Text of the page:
Court backs Oregon sex offender who seeks son

Reunion effort stalled over cost of required evaluation

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PORTLAND — The Oregon Court of Appeals ruled Wednesday that the Department of Human Services didn't do enough to ensure that a man in prison on child sex abuse convictions could reunite with his son.

The decision stems from a 2012 case involving a father who was imprisoned as a 25-year-old for having sex with a 15-year-old girl. The man's son was in foster care, along with several of the son's half-siblings.

The Department of Human Services found that the man, identified only as "M.K.," needed a psychosexual evaluation before it would permit contact with the son, born in 2007. A Department of Human Services caseworker found that a relationship between the father and son would "be a good thing," and the agency asked the father to complete the evaluation.

But the father is imprisoned in Lakeview, Ore., a rural area near the California border, and the only doctor the agency found to conduct the evaluation asked for $5,000, more than the $1,000 DHS says it typically pays for such work. The agency refused and said it would seek another doctor.

The child had been moved out of foster care and sent to live with his mother in March 2012. But in August, the agency once again pulled the child and his half-siblings from the mother's home because she and her newborn had both tested positive for methamphetamine.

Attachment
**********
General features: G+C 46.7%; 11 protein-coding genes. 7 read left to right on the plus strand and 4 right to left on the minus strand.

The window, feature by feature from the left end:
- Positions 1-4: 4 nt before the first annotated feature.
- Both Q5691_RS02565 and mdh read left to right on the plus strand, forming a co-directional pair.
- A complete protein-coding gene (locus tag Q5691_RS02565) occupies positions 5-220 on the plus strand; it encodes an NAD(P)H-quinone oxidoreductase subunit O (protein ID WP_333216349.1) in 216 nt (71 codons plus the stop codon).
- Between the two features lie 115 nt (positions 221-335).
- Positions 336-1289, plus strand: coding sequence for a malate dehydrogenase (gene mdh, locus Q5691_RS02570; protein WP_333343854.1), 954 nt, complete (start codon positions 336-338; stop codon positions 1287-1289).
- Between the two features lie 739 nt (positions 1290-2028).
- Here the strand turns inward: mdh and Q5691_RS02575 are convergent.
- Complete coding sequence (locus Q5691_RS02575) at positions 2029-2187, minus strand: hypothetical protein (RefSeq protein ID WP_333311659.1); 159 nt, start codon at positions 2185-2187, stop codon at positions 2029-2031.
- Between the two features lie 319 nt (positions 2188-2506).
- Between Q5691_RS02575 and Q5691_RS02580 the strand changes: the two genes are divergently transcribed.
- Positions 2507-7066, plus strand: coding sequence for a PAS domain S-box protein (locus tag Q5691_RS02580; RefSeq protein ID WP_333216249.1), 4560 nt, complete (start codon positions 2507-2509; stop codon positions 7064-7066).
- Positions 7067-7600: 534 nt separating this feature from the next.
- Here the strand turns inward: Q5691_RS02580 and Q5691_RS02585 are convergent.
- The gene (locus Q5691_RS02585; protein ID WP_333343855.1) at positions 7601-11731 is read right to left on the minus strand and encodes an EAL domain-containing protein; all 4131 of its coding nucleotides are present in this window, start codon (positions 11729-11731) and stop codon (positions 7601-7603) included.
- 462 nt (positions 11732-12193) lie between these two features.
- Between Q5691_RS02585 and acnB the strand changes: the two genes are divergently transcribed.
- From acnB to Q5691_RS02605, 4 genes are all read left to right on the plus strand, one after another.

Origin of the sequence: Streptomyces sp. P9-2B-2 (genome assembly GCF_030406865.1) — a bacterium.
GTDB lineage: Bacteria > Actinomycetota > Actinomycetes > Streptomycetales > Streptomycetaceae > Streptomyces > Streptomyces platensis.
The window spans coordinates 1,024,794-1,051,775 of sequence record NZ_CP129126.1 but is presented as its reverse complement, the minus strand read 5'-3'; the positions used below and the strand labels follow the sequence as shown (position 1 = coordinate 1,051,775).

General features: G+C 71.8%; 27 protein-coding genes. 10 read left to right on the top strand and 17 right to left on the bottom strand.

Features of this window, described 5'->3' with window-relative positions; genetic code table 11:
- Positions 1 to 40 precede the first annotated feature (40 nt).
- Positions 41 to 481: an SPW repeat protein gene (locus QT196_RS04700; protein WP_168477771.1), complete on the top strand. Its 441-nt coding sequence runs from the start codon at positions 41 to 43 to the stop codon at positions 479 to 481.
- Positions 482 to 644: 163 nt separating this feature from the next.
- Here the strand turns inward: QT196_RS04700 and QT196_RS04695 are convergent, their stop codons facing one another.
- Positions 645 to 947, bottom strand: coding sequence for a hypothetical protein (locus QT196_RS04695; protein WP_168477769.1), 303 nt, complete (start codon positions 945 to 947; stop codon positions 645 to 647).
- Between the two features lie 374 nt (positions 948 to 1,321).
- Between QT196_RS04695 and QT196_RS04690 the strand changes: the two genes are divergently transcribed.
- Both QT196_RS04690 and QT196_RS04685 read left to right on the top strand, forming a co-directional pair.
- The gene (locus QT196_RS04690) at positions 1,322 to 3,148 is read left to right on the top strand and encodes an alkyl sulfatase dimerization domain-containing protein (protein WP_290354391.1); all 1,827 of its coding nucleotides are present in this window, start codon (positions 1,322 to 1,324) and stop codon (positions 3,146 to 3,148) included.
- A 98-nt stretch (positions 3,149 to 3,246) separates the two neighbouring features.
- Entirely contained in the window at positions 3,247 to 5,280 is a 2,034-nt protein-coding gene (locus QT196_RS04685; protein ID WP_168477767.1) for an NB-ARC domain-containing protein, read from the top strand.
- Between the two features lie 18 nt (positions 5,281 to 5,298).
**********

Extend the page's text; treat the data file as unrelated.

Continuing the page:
By October, the son had spent almost two months in foster care, and the father asserted that, should he get a positive assessment in his evaluation, he would be the best person to serve as a parent to his son.

'One roadblock'

Oregon law permits DHS to block a parent from custody of a child for a number of reasons, including a conviction for rape, sodomy or sexual abuse of a child. But the appellate court ruling noted that DHS didn't argue that law.

The father argued that "the one roadblock" toward reunification was the agency's delay in getting his psychosexual evaluation. He said DHS should arrange it despite the cost.

DHS responded that it had a "limited pot from which to take money" and that the father could wait for a lower-priced evaluation, while still saying he couldn't be ruled a fit parent without the evaluation.

A juvenile court agreed with the agency's reasoning on cost, and also found that the father couldn't be found fit to serve as a parent without the evaluation.

The appellate court disagreed, and found that DHS should have made a "reasonable effort" to determine whether the evaluation was worth paying. The court said the agency can't claim to both need the evaluation to give the father a chance at reunification, and then refuse to pay for it based solely on cost.

Instead, both the costs and the parent's benefit must be considered, the court ruled.

"Put bluntly," the court ruled, "when a parent contends that DHS's efforts have not been reasonable because the agency has declined to provide a particular service, the court's 'reasonable efforts' determination should include something resembling a cost-benefit analysis."

Because many of the details of the case are sealed, it's unclear what the next step is. If the father is successful in getting a psychosexual consultation it would remain confidential.

The father is due for release in November.